If the rescheduling is ultimately approved, it would recognize marijuana’s medicinal uses and require the drug to be sold and regulated at the federal level, similar to how ketamine, some anabolic steroids and Tylenol with codeine are regulated. The products would need federal approval – which no cannabis products currently have.

“Most states regulate cannabis in a way that is inconsistent with federal law,” Armentano said.

That means other financial benefits, like banking and insurance, would still be out of reach for many businesses, Manzuri said, especially for dispensaries that operate for recreational use.

This remains an ongoing problem for dispensaries, which typically operate as cash-only businesses. Many of them are unable to obtain banking services for what has become a billion-dollar industry, although the California Department of Cannabis Control has sought to help marijuana companies open bank accounts.

Major credit card companies, however, will not process marijuana-related payments, and reclassifying the drug to Schedule III would not change that, experts said.

“The payments industry only processes legal products and reclassification does not make cannabis legal,” said Scott Talbot, executive vice president of the Electronic Transactions Assn. “The reclassification moves the needle, but does not go beyond the goal of making cannabis legal and therefore acceptable to banks and the credit and debit card industry.”

However, reclassification could help address some of the stigma that has been associated with marijuana and the cannabis business, Armentano said. It will be part of a long process, especially for a service as important to the industry as banking.

“My assumption is that marijuana could be legalized tomorrow, and your Chases, JP Morgans and Wells Fargos would still say, at least at first, that it doesn’t change our bottom line,” Armentano said.

But those who have navigated the legal waters of the weed industry still welcome the potential benefits of reclassification.

“The rescheduling will not legalize cannabis or allow a doctor to prescribe it, but it will allow existing marijuana businesses to be taxed like any other business – essentially a huge investment in the industry as a whole by way of tax relief,” said Adam Terry , chief executive of Cantrip, a Massachusetts-based THC-infused beverage company. “[A reclassificação] improves the overall economic health of the industry and continues to move towards legitimization in the eyes of the public.”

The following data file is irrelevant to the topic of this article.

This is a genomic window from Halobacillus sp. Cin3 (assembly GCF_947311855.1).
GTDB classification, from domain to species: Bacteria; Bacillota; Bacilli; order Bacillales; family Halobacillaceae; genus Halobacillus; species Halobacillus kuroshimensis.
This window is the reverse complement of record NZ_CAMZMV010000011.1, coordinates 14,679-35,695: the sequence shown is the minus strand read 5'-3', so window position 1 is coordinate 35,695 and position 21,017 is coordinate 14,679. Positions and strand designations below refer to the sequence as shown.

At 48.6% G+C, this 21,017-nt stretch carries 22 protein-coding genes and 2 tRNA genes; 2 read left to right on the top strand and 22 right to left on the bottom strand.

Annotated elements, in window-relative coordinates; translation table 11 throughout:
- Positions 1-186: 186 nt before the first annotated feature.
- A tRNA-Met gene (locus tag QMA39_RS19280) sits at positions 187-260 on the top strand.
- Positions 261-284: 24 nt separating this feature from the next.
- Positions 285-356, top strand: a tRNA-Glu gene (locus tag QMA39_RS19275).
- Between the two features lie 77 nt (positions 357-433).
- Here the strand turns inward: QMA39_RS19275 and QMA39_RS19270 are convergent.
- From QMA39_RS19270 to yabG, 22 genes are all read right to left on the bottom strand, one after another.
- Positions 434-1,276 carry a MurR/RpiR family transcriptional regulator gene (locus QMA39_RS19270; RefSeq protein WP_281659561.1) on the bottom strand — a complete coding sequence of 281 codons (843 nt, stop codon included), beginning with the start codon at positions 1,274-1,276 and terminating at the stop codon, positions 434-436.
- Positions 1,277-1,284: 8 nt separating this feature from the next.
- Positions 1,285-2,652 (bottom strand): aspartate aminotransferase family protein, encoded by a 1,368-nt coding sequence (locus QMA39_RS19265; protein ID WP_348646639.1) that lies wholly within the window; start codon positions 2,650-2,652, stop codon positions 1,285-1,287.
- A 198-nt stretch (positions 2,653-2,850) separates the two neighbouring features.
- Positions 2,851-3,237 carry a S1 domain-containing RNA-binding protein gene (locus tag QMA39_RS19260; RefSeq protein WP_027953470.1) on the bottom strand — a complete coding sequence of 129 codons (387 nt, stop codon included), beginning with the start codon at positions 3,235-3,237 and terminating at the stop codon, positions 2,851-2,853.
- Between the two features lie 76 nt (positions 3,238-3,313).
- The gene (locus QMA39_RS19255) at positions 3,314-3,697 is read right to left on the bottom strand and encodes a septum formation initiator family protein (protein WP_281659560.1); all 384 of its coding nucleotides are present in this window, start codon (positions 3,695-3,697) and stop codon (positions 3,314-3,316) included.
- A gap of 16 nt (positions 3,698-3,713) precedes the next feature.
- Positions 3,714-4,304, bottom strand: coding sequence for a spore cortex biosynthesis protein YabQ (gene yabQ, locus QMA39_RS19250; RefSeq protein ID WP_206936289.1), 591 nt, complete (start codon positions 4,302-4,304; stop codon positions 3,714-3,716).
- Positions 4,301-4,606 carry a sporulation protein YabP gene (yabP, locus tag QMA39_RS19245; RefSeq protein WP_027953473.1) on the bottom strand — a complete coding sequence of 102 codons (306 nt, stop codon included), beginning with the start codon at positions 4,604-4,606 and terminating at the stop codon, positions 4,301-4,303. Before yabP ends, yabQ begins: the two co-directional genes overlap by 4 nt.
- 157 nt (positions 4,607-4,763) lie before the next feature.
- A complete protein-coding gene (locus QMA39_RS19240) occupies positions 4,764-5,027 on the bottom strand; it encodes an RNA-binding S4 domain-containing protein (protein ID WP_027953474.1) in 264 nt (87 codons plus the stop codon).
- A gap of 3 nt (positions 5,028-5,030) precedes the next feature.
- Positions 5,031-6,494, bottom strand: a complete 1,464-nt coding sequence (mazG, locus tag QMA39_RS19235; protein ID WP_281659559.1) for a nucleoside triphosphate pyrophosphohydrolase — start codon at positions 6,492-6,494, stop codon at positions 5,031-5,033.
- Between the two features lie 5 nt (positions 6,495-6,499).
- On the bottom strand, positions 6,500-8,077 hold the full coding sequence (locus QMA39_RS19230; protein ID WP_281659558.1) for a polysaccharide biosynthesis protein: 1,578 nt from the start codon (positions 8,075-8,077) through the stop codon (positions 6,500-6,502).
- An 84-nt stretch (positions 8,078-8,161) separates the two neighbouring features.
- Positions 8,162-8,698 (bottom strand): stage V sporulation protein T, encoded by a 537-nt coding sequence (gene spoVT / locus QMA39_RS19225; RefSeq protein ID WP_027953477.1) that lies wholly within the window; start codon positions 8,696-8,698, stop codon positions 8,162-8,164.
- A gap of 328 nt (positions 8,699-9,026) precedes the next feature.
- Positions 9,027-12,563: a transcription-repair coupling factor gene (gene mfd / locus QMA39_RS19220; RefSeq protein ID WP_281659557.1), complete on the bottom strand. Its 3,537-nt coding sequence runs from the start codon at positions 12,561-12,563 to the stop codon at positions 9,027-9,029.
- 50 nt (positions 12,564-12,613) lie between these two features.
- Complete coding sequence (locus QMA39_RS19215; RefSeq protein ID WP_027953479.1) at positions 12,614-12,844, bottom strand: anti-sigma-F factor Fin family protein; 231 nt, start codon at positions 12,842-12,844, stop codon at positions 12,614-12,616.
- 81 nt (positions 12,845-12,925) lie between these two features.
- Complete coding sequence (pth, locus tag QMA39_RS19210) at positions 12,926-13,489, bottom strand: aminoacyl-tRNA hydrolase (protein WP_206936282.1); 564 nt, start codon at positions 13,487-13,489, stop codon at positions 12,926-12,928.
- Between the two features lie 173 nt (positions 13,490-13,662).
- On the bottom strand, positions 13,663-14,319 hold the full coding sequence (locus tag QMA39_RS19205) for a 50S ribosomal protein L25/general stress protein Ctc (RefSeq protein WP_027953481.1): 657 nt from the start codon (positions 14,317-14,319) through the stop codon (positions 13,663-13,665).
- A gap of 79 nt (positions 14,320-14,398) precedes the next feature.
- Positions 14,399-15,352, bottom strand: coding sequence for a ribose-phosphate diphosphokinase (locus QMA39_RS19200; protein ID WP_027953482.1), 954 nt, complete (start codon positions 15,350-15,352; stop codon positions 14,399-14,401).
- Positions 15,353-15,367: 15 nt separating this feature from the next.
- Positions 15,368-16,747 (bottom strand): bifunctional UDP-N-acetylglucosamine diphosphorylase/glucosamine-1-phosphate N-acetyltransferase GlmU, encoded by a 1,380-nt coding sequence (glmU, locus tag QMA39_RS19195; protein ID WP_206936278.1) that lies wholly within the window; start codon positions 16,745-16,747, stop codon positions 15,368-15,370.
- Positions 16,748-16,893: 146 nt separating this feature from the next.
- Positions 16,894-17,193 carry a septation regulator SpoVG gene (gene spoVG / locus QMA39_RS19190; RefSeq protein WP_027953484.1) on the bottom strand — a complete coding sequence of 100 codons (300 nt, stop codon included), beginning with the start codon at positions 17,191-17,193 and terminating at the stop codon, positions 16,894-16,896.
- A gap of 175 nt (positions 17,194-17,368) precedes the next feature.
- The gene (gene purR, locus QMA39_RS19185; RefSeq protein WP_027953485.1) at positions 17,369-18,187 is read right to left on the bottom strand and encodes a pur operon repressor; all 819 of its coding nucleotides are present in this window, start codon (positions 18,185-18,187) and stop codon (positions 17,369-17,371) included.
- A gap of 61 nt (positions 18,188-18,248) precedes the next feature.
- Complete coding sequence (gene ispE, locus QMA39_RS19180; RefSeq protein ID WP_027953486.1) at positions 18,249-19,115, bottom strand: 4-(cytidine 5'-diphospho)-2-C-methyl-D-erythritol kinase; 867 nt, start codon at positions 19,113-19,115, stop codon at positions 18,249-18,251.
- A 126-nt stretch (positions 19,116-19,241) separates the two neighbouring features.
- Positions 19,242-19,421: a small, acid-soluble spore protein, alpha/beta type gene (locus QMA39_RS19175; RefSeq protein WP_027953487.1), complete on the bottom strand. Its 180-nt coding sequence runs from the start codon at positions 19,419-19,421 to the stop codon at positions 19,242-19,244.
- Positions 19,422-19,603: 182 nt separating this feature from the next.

“California’s cannabis industry needs this now,” said Amy Jenkins, legislative advocate for the California Cannabis Industry Assn. “The industry faces a significant number of challenges with our existing tax structure.”

Whitney Economics, a cannabis-focused research firm, estimated last year that legal cannabis operators in the U.S. paid more than $1.8 billion in taxes in 2022 compared to other companies.

The reclassification, Jenkins said, “would provide greater stability to the legal cannabis industry.”

It could also allow more entities to conduct research, possibly opening the door to industry innovation and greater medicinal benefits. “No one has been able to research it on a large scale for a long time,” Manzuri said.

For Armento, whose organization wants states to be able to regulate marijuana in the same way they regulate alcohol, the possibility of reclassification is not enough.

“It will take a long time for regulators at the FDA, DEA and other agencies to recognize that this change is not enough,” he said.

Text by Salvador Hernández, reporter for Fast Break Desk, the Los Angeles Times’ breaking news team. Before joining the newsroom in 2022, he was a senior reporter at BuzzFeed News, where he covered criminal justice issues, the growing militia movement and breaking news. He also covered crime as a reporter for the Orange County Register. He is originally from Los Angeles.

Source: https://www.ocafezinho.com/2024/05/01/a-mudanca-significativa-da-dea-em-relacao-a-maconha-pode-salvar-a-industria-de-cannabis-da-california/